Montgomery County has been awarded a little more than $2 million of the $400 billion Neighborhood Stabilization Program passed by Congress that will allow the county to purchase foreclosed homes for use as rentals for people who make less than 50 percent of the area median income — less than $50,000 for a family of four in Montgomery. The county housing department has applied for an additional $7 million from the state's share of the federal money.
And here's the irony. The credit crunch started with the mortgage crisis. The well-intentioned but horribly misguided social engineering project of Congress to promote home ownership for low income Americans led to the pressuring of banks to issue high risk mortgages to people with few means to repay them. These were the "sub-prime mortgages" we heard so much about. They were effectively variable rate "interest only" mortgages, by which monthly payments did not have to include any of the principle.
These mortgages were subsequently resold to other banks in the U.S. -- and worldwide -- by the federal loan guarantors at the Federal National Mortgage Association (Fannie Mae) and the Federal Home Loan Mortgage Corporation (Freddie Mac), thus exposing international capital markets to the fallout from the American social engineering folly.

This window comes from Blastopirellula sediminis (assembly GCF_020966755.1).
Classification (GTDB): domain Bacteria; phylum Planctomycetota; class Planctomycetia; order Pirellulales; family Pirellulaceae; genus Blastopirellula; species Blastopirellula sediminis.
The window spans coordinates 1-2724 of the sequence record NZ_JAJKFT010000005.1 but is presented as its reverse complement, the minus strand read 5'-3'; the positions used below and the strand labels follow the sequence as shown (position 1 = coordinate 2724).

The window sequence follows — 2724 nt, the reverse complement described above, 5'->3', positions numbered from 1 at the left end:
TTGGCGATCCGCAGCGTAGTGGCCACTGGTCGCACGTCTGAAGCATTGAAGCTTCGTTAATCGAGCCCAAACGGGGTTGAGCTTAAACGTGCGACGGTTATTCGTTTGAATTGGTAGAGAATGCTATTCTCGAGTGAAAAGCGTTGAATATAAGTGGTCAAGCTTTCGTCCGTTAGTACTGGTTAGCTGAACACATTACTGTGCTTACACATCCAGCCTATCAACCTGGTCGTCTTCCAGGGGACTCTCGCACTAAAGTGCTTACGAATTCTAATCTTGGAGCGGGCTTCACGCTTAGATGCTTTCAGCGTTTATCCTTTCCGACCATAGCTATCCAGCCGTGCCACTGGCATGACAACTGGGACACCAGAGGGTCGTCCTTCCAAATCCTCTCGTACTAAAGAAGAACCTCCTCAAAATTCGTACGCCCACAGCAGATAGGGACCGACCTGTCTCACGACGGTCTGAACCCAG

When interest rates rose, low income borrowers could no longer afford the payments (of just interest, not principle). So the defaults came quickly -- and predictably. Foreclosures began to rise alarmingly and exponentially. The crunch was on.
And now, it appears that federal bail-out money, in the form of a bloated economic stimulus package, is being allocated to convert urban and suburban homes once mortgaged by low-income people into leased properties that these same low-income people can now rent.
Pretty neat little circle. But it didn't have to be this way.